It is with great delight that we announce our new member and first female member that joined Street Gang Photos – Italy based photographer – Mary Cimetta.
Mary has a great eye to the small and unique details of the everyday life. Give her a big welcome and go our website to check her wonderful work.

© Mary Cimetta

© Mary Cimetta

Felix Lupa is one of the best street photographers out there and also a co-founder of the street photography collective – Street Gang. Felix wrote a very interesting article about what makes a good photograph. It is a great read and I totally agree with Felix. Read the article HERE.

A remarkable photograph must be a personal, visual report of the subject. It has to be able to tell me, using the photographer personal and unique visual language what the photographer saw and what he felt. For a good photograph it is not enough to just be a visual report, it also has to be a psychological report. It has to transfer to me the emotions and the point of view of the photographer behind the camera.

Although this blog and the Street Gang collective are dedicated to street photography, I find Felix thoughts to be suitable for all genres of photography.

© Felix Lupa

© Felix Lupa

Dear friends,
I’m happy to announce the formation of a new International Street Photography collective – Street Gang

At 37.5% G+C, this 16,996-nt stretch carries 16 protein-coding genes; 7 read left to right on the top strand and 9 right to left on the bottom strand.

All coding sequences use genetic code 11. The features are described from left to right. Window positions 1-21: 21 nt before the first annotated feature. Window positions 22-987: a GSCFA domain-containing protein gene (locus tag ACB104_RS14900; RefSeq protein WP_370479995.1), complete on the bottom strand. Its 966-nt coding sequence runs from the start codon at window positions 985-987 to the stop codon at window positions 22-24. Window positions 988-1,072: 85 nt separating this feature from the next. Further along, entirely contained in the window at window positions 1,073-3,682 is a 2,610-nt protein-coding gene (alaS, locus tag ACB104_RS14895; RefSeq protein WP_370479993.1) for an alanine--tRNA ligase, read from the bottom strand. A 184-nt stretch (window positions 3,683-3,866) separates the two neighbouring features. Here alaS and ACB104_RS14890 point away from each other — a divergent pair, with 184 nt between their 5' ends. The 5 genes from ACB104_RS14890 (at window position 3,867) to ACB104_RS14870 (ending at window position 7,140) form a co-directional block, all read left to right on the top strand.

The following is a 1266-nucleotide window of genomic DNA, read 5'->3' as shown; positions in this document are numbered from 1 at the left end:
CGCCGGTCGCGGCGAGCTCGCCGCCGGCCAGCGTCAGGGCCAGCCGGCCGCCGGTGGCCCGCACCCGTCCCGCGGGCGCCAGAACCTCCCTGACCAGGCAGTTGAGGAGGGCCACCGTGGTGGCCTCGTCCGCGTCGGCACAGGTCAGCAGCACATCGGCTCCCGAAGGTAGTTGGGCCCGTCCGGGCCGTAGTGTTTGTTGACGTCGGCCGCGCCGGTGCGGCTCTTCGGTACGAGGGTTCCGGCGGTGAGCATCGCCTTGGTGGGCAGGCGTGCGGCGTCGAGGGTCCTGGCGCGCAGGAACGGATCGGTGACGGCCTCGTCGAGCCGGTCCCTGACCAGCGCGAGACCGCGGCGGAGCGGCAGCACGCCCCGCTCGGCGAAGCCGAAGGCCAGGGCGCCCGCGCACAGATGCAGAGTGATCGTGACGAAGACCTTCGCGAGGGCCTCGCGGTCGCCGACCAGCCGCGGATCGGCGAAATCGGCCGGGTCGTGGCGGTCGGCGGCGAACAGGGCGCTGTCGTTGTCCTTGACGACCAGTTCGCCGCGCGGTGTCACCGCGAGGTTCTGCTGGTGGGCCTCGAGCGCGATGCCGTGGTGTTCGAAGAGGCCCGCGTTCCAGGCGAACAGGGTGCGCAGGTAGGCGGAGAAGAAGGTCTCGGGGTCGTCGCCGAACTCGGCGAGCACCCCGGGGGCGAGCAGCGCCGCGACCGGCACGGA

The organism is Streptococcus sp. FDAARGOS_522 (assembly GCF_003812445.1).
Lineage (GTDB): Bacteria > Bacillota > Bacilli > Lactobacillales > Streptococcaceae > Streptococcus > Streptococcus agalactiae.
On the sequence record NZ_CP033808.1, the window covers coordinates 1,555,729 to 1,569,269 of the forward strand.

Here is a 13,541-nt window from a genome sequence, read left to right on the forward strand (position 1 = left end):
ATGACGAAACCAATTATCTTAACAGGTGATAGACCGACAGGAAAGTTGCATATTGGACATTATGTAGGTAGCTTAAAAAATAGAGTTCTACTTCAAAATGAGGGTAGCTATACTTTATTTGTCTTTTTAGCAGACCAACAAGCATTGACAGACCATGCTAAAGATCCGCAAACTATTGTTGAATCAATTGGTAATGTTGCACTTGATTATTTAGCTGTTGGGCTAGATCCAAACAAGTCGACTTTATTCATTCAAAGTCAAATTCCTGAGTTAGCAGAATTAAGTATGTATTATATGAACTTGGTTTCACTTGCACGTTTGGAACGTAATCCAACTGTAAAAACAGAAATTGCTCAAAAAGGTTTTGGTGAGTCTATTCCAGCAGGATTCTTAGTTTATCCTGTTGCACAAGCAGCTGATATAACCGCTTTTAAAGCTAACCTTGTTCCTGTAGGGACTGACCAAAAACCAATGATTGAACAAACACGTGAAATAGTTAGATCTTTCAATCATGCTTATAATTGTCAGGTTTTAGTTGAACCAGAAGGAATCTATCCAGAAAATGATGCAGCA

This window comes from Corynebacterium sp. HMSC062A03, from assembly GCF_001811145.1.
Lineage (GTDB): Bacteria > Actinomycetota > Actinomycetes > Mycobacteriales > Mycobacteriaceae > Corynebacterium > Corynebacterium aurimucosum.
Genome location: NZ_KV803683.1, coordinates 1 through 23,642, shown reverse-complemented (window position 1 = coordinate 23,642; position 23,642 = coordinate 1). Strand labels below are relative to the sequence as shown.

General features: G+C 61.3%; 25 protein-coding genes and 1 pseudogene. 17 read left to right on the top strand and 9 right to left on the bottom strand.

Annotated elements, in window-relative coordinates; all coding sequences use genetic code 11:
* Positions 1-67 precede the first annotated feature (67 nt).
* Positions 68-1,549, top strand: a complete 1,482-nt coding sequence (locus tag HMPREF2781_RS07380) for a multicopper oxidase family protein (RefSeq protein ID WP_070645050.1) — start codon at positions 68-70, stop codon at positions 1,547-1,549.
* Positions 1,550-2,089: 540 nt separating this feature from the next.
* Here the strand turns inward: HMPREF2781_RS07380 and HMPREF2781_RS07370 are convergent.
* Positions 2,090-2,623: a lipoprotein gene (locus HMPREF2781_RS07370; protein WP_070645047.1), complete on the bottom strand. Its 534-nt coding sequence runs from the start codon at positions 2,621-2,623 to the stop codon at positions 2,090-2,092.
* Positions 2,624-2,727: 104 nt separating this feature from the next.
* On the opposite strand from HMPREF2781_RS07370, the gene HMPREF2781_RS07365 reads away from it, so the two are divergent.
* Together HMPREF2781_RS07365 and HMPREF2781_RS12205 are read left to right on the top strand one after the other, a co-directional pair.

The collective was co-founded by Felix Lupa, Sagi Kortler, Eyal Binehaker and Alex Levac.
Check out our new web site – www.streetgangphotos.com

 

Street Gang - The Heart of Street Photography

Street Gang – The Heart of Street Photography

 

 

Tony Ray Jones was an English street photographer. In the early 60’s he traveled to the U.S for studying for a Master of Fine Arts in graphic design at Yale. He moved to NY after graduating and got a job as an art director for CBS records but he was determined to become a photographer. In New York he became good friends with Joel Meyerowitz and became part of the NY street photographers scene led by Garry Winogrand.

Jones kept notebooks, a journal if you’d like in which he wrote down his thoughts, lists and plans about photography. In one of those lists, titled “Approach” he listed some tips for better street photographs. These tip are still valid today and can be used as a basic guidelines to better street photography.

There are many tip lists out there on the web, some repeat each other, some contradict each other, some have some good tips and some are simply wrong… I find this list to be simple, refined and a great way to start making good pictures.